Wednesday, July 20, 2011

USAT Watch | In Your Life, hard news is good news

Since its high-profile launch in November, USA Today's Your Life vertical has too often been a mediocre source of "soft" news about health, relationships and beauty. That's a shame, given the resources Publisher Dave Hunke is devoting to the overall vertical concept.

But a story Monday about the powerful Susan G. Komen breast cancer foundation is a good example of the sort of journalism Your Life needs to win more readers -- and advertisers. It was hard-edged, newsy, and nearly certain to capture a wider audience, given the emotional topic it took on.

Those of you who don't recognize the Komen foundation likely know its ubiquitous pink ribbon campaign, which has come to symbolize the non-profit's effort to eradicate breast cancer in women. (Indeed, Corporate itself turned the towers of its McLean, Va., headquarters "pink" one evening last year.)

Yet, as Liz Szabo reports, some observers are now questioning whether the pink ribbon campaign's marketing has spread too far. Szabo's featured example is a new "Promise Me" perfume line that foundation Founder and CEO Nancy Brinker peddled recently on the Home Shopping Network.

Too much of Your Life's content has been produced by freelancers and second-tier sources like the HealthDay news service. They read generic and overly shelf-stable, giving them a stale quality. In this case, however, the Komen story was produced by a staff writer, Szabo, with plenty of experience covering cancer. That's an important lesson about the value of professional journalism.

In addition to health, the Komen story touched on another topic that's housed in Your Life: philanthropy, which is the subject of a blog called Kindness. The non-profit sector is woefully undercovered, giving USAT a wonderful opportunity for more public service journalism.

Moreover, Your Life's success is key to USAT's recovery, since it's meant to be a model for other verticals still under development.

Based on reader response to Szabo's story, Your Life could mine philanthropy for even more news.

"What percentage of the monies collected are actually used in real research?" asked reader paul2. "I want to know that before I give one red dime to that charity."

A suggested follow-up
I, too, wanted even more about the Komen foundation, and founder Brinker, who launched the non-profit in the name of her sister, who died of breast cancer.

So, I dug up the foundation's most recent public IRS tax return, for 2009, which is available online for free at GuideStar, a searchable database offering a wealth of information about non-profits. That return and earlier ones also are available on Komen's website. (I've used GuideStar for my reporting about the Gannett Foundation and Freedom Forum.)

Like many non-profits, Komen is a big business. It took in $172 million of revenue in 2009, according to its revenue statement. It spent $75 million -- 44% -- on grants to cancer research and other outfits. The other 56% went mostly to consultants, advertising, office expenses, salaries and other items. (I paused at $712,169 alone in "bank fees." Huh?)

Does this comprise excessive spending on overhead? I don't know, but a follow-up story could examine that.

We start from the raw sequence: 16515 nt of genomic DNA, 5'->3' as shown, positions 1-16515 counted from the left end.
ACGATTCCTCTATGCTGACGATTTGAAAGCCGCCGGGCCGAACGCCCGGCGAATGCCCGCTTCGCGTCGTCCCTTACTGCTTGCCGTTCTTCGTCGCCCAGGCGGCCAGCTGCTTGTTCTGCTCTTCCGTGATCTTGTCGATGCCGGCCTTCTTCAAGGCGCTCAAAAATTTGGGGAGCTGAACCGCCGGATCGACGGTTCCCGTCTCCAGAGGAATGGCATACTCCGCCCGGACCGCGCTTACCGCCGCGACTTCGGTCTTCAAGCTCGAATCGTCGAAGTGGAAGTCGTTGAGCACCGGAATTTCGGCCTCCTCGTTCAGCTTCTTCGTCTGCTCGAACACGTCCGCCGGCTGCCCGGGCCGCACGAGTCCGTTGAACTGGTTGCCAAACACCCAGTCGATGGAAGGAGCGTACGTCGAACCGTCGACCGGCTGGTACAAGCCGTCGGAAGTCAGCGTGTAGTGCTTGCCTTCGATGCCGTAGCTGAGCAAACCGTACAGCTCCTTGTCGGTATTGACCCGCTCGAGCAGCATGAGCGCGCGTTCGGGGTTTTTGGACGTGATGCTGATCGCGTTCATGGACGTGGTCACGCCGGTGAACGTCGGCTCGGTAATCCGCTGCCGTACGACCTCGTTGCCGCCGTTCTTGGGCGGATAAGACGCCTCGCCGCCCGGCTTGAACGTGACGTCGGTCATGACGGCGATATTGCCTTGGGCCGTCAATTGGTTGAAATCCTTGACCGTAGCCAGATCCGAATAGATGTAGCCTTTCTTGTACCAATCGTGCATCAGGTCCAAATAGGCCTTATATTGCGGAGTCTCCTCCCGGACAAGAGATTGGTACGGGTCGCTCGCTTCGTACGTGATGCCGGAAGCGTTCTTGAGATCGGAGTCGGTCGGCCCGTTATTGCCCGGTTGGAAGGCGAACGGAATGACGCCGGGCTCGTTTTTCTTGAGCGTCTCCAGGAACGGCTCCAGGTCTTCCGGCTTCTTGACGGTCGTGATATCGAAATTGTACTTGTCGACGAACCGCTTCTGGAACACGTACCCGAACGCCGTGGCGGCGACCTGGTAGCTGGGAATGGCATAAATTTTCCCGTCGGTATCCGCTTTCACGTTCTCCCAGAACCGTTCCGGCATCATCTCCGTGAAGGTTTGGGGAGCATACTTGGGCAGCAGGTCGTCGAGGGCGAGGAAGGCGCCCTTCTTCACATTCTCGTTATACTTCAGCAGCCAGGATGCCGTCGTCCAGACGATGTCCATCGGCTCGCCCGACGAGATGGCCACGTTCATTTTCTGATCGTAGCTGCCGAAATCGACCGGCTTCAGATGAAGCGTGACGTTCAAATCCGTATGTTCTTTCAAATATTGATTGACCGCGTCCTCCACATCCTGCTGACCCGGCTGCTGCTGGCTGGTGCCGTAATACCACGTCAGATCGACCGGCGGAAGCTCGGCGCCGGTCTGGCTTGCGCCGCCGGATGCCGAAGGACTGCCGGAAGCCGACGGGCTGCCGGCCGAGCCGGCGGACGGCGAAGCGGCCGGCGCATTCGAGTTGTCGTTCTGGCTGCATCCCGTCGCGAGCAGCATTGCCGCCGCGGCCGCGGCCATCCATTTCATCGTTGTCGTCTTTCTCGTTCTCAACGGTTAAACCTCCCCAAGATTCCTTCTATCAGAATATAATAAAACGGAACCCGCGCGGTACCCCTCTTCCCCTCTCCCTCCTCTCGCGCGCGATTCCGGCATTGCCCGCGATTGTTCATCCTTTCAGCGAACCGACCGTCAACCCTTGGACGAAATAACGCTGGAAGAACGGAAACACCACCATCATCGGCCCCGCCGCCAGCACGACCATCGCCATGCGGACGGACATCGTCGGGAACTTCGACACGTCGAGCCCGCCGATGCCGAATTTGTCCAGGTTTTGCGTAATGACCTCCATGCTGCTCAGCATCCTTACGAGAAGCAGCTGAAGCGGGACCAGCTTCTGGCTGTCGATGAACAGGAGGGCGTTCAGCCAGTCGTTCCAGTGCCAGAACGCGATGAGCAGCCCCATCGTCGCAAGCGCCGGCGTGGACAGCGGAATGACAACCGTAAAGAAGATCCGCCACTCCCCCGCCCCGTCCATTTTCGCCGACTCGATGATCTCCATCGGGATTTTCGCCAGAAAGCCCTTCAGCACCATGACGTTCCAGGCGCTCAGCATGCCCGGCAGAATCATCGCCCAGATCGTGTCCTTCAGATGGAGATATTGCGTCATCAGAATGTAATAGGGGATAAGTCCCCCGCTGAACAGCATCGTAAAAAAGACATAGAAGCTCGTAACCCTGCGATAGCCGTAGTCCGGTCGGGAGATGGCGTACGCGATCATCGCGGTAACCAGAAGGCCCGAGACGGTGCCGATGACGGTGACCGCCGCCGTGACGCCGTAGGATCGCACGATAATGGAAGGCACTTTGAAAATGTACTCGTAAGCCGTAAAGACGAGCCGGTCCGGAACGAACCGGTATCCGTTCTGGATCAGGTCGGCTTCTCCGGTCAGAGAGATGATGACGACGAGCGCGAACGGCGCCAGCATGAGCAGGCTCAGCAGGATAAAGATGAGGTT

I also noticed its 16 highest-paid executives all received six-figure paychecks, including three who are no longer listed as employees:
  • CEO and President Hala Moddelmog, who got paid $468,255. (She left Komen to run the Arby's restaurant company; Brinker is now CEO.)
  • Gary Dicovitsky, vice president for development, $435,000; that included an $81,250 bonus
  • Kimberly Earle, chief operating officer, $345,357
All that information is detailed on Page 59. Are those amounts too much? Too little? Why the big turnover in management? USAT could answer those questions, too. (Note: I searched the Web today for related stories, but found none. Maybe I missed them.)

Brinker, meanwhile, has been a big financial backer of Republican candidates and causes. The former U.S. ambassador to Hungary has contributed about $196,000 of her own money to the GOP since 1991, according to the non-partisan Center for Responsive Politics. (Her ex-husband is Norman Brinker, the founder of a restaurant empire that includes Chili's and Macaroni Grill.)

And she also was a prodigious fundraiser for President George W. Bush's campaigns. This made me wonder about the GOP's recent record on breast cancer research, another news subject worth mining.

USAT Watch is an occasional progress report on a high-profile reorganization launched in August 2010 to boost advertising and readership at Gannett's struggling marquee daily.


  1. It's a good story.

    Another topic: "pinkwashing" -- the practice of companies trying to boost their image by festooning themselves with pink ribbons, but then limiting the actual amount of their donations or sometimes even selling products that may raise breast-cancer risks.

    Like this:

    It would be interesting to create a database of "pink" companies that let readers see who's actually faking it.

  2. I came to the conclusion some time ago that the whole "go pink for breast cancer research" thing had gone overboard and become oversaturated but it is difficult to say so if you are male because then, you know, you're a misogynist. As a branding and marketing campaign, though, you cannot argue with its success.